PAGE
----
Our first glimpse revealed sheltered turquoise coves and mountainous green peaks, but with no waves in sight.  Pointing ahead over the hills I signalled to where the surf should be.  As we neared we both rose in altitude out of our seats, desperately trying to confirm if the small swell was breaking.  With a synchronised hoot of stoke and relief we watched a perfect peak fold and crumble neatly both ways.  Success, or at least so we thought.

As the wheels touched town on the single lane runway anticipation once again set in.  After grabbing our bags we were greeted by a friend of mine and local, Charles.  The island has a size of over 100 square miles so knowing someone there is a big help.  With less that 24 hours before our return flight and fading swell we couldn’t mess around.  The first spot we checked was the same one we scouted from the air.  Perfect white sand and 2 foot a frame peaks welcomed us with one catch, offshore wind and lots of it.  Luckily the tide high bought us some time before the prime break was on so Husni decided to give it a nudge.  Alone with the stiff offshore Husni clocked up some impressive time on the nose, and his stylish transitions were as smooth as the bumpy faces would allow.  It was a joy to watch him surf for the first time.  Watching him battle with his board in the wind all the way back to the car park was a close second.

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Over two dusk and dawn sessions Husni danced his dance.  Silky smooth and all alone, he walked his board along the top of the ruler edged peelers for over a hundred metres.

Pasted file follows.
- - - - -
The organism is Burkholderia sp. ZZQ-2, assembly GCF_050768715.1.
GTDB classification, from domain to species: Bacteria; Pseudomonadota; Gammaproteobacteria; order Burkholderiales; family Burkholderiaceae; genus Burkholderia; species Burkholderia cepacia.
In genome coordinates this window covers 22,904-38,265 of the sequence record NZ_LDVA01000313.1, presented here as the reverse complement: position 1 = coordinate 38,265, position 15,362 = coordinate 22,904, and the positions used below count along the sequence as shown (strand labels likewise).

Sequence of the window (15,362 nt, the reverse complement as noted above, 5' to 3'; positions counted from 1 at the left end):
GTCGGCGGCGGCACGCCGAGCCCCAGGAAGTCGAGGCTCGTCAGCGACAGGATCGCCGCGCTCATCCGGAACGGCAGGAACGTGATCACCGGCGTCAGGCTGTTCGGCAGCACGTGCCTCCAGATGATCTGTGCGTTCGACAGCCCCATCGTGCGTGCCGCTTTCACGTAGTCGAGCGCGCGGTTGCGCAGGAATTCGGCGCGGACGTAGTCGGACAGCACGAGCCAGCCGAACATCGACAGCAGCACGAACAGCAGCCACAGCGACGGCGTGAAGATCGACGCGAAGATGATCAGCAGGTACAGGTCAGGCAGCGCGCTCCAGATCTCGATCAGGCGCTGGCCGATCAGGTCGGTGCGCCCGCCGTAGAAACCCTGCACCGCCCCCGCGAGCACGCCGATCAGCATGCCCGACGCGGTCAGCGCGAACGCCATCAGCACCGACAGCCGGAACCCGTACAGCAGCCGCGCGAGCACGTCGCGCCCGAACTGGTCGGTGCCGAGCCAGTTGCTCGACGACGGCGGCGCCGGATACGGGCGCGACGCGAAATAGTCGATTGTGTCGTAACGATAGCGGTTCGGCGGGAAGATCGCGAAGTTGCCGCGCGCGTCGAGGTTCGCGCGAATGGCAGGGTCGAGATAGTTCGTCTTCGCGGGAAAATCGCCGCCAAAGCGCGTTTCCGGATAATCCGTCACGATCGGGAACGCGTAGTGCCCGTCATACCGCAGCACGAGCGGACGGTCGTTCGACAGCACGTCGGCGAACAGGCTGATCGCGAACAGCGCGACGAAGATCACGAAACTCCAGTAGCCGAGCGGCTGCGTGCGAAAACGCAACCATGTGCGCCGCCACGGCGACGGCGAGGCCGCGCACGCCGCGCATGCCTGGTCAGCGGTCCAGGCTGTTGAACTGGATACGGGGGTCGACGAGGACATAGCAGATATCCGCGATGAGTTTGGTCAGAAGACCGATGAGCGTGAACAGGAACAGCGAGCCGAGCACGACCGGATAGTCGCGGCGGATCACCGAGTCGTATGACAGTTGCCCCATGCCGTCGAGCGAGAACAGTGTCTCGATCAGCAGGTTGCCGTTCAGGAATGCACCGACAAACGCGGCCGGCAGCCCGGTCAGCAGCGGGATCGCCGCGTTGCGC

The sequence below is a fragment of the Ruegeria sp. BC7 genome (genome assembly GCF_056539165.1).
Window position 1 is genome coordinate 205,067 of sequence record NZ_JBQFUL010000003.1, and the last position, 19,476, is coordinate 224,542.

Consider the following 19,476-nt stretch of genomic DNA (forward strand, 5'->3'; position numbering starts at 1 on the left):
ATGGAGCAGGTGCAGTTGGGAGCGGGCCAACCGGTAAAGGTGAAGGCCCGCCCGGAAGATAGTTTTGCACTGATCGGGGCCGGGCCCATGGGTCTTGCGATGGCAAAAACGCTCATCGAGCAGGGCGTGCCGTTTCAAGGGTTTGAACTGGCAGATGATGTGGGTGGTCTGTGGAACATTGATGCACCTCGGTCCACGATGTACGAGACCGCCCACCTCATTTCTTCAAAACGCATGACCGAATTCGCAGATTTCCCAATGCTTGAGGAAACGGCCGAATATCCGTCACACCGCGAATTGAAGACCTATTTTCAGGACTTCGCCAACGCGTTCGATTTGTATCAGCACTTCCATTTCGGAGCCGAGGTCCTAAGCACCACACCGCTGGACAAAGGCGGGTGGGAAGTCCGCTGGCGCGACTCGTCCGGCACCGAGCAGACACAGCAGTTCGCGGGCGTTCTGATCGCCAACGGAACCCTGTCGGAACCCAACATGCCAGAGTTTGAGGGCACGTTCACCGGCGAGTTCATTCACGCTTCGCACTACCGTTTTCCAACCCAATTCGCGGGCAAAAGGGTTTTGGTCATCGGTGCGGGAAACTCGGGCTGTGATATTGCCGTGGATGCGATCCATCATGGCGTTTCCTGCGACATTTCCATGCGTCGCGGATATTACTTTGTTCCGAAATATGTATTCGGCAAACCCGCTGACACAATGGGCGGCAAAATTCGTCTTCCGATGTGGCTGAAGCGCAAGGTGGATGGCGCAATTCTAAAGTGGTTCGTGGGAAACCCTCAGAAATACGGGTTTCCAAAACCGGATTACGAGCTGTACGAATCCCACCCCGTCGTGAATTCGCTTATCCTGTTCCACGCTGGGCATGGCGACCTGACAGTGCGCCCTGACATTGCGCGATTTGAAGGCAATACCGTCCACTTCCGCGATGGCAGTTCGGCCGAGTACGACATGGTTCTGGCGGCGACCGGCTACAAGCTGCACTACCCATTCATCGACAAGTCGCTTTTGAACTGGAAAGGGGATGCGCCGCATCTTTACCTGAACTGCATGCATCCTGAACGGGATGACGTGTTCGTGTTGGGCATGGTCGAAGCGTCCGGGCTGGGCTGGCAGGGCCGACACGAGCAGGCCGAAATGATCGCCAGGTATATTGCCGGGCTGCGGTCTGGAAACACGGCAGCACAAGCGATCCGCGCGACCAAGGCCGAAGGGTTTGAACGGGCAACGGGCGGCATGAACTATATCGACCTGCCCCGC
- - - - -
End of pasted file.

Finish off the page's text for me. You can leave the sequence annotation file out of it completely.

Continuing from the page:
Back on the road, the island vibes were present.  Every person you passed on the road acknowledged you with a raised finger or two from the steering wheel.  This was only a total of half a dozen cars or so, but the friendly wave vs city aggro ratio was high.  The winding narrow roads took us through farmland and past multiple empty beach breaks.  Each had no one out, but the shelter of the holy grail of the island was calling us.

Upon arriving it was clear we were in the right spot.  The tide was still a little high but the right hander was already starting to show its true form.  After quickly pitching the tent and having a bite to eat we made the long dash out to the lineup and the rest is history.  Over two dusk and dawn sessions Husni danced his dance.  Silky smooth and all alone, he walked his board along the top of the ruler edged peelers for over a hundred metres.  Of course I did sneak out for a quick one after Husni’s energy was spent, it would have been rude not to.

The trip was really on a knife edge, it could have been flat or not happened at all.  I was so close to putting it in the too hard basket, so when it all comes together it really makes you appreciate it more so.  Numerous cliches spring to mind, and it is true what they say.  You never know until you go.  And the classic, its about the journey not the destination.  But of course, its always nice when the destination is pumping with no one out.

Words & Photo: Scott Sinton  I.G: @scottysinton